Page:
We’ve already seen that we have a force of 60 newtons and a frictional force which act parallel to the plane. But we also need to take into account that the weight of the body doesn’t act parallel or perpendicular to the plane. And so, we add this right-angled triangle and resolve it into the forces which are parallel and perpendicular to the plane. Let’s call the side that we’re interested in, the part of the force which acts parallel to the plane, 𝑥. Then, we can label our triangle using the conventions for right angle trigonometry.

We’re looking to find the side opposite the included angle, and we know that the hypotenuse is 92 newtons. Since the sine ratio is sin 𝜃 is opposite over hypotenuse. We can say that sin 30 is 𝑥 over 92. And if we multiply both sides by 92, we find 𝑥 is equal to 92 sin 30. And in fact, sin of 30 degrees is one-half. So, we get 92 times a half, which is 46 or 46 newtons. Now, we were told that the body is in a state of equilibrium. This means that the sum total of the forces acting up and down the plane and parallel to the plane must be equal to zero.

An alternative way to say this is that the forces acting up and parallel to the plane must be equal to the forces acting down and parallel to the plane. So, we can either say that 60 minus the frictional force minus 46 is equal to zero or that 60 equals the frictional force plus 46. Now, of course, these are equivalent statements. We move from the first to the second by adding the frictional force and 46 to both sides of our equation.

To find the value of our friction, we simply subtract 46 from both sides. And we get friction is 60 minus 46, which is 14 or 14 newtons. Now, since this value is positive, it is indeed acting down and parallel to the plane. Remember, we assumed that in the first case, but had this been negative, that will be an indication that it was actually acting in the opposite direction. So, we have calculated the magnitude of the friction, and we’ve decided that that’s acting down the plane.

The final part of this question asks us to decide whether the body is in the point of moving or not. If it is on the point of moving, we say it is in limiting equilibrium. This is when the frictional force is at its maximum possible value before the body starts to move. In order to establish whether this is the case, we’re going to go back and look at forces perpendicular to the plane. This will now allow us to calculate the value of 𝑅 and therefore the maximum possible frictional force that the body can accept.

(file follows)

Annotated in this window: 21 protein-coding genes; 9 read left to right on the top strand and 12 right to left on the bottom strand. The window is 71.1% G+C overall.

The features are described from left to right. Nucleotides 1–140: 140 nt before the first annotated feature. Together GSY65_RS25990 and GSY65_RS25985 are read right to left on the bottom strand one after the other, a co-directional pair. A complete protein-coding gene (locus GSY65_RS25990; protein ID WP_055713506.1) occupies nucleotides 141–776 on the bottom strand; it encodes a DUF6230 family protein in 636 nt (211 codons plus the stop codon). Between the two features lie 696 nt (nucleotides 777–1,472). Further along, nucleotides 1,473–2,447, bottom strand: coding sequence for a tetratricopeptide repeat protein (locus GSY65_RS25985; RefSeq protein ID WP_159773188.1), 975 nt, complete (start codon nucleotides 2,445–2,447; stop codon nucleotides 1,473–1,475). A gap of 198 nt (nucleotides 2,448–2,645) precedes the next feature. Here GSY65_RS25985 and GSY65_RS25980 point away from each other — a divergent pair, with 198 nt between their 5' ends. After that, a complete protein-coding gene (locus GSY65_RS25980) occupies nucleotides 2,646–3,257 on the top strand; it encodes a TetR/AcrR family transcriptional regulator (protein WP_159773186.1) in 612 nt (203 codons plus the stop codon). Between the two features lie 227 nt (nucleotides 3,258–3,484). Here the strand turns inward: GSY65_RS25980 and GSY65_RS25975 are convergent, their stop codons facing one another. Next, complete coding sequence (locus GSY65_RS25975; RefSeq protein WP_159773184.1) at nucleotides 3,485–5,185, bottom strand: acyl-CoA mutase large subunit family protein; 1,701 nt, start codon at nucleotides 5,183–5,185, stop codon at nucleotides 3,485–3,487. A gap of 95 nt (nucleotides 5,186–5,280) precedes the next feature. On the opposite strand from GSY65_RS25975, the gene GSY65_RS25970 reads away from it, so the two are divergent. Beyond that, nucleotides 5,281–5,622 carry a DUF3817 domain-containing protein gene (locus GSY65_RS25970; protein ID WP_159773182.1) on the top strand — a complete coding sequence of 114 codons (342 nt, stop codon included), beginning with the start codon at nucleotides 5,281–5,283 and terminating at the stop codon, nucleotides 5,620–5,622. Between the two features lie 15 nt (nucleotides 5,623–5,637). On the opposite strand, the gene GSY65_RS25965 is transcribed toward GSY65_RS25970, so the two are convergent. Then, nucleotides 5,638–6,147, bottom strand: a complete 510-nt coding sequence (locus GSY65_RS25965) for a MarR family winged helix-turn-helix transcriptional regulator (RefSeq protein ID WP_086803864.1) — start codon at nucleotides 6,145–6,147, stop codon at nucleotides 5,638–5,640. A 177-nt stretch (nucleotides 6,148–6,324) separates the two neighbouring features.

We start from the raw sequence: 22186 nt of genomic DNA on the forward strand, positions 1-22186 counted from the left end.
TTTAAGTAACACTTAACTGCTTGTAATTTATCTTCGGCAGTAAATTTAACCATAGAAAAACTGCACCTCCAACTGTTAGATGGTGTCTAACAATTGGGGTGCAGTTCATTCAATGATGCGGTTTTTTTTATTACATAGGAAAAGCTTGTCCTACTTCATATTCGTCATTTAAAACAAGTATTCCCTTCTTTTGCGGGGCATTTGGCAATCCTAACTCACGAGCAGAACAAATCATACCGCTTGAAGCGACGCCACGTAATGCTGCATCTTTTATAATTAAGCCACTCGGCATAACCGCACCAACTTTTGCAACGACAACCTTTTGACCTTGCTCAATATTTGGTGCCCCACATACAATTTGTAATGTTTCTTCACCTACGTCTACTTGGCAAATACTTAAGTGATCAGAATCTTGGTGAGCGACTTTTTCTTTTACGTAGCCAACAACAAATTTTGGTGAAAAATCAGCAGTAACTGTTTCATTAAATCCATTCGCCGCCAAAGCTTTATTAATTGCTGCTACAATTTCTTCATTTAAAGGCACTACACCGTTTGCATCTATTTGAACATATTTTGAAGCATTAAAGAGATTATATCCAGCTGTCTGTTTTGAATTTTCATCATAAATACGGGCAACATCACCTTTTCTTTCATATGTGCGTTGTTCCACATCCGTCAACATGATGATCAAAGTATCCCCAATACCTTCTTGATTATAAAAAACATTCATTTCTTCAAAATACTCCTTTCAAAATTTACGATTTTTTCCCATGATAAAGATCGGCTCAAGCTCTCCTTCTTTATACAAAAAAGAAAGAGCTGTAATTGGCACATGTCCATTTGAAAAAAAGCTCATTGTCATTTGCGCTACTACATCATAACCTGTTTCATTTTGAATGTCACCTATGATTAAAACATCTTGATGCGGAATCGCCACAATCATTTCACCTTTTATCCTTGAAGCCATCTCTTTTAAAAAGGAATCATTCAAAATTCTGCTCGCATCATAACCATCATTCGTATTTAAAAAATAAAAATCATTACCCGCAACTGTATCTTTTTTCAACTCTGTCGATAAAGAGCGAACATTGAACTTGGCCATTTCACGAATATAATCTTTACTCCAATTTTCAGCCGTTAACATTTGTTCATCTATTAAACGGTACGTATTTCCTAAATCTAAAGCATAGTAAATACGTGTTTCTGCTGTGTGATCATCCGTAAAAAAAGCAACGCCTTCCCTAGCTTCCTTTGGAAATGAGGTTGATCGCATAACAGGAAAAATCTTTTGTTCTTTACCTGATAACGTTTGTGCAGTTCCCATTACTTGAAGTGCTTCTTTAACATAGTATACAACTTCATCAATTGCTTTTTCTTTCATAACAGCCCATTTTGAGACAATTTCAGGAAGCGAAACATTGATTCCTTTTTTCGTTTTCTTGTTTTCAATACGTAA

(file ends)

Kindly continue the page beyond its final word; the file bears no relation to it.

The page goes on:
In order to resolve forces perpendicular to the plane, we go back to our right angle triangle. We’re now interested in calculating the value of 𝑦. This time, that’s the adjacent side in our triangle. So, we can use the cosine ratio such that cos 30 is 𝑦 over 92. And if we multiply both sides by 92, we find 𝑦 is 92 cos 30, which is 46 root three newtons. Since the body is in equilibrium, we can say that the force acting perpendicular and up from the plane must be equal to the force acting perpendicular and down from the plane. So, 𝑅 must be equal to 46 root three.

And this means the maximum possible frictional force will be root three over five, that’s the coefficient of friction, times that reaction force, times 46 root three. That gives us 27.6 newtons. The maximum possible frictional force that the body can take before it starts to move is 27.6 newtons. Remember, we calculated that, at the moment, the frictional force is just 14 newtons. And so, we say that the body is not on the point of moving.